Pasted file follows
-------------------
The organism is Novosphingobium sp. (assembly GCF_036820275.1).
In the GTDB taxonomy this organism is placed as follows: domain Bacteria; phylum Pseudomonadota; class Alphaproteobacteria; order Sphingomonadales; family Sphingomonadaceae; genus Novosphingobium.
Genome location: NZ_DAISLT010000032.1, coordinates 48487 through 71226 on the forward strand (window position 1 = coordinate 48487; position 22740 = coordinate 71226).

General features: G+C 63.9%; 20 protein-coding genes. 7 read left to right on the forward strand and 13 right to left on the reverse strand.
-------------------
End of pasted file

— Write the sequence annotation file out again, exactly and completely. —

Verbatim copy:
The organism is Novosphingobium sp. (assembly GCF_036820275.1).
In the GTDB taxonomy this organism is placed as follows: domain Bacteria; phylum Pseudomonadota; class Alphaproteobacteria; order Sphingomonadales; family Sphingomonadaceae; genus Novosphingobium.
Genome location: NZ_DAISLT010000032.1, coordinates 48487 through 71226 on the forward strand (window position 1 = coordinate 48487; position 22740 = coordinate 71226).

General features: G+C 63.9%; 20 protein-coding genes. 7 read left to right on the forward strand and 13 right to left on the reverse strand.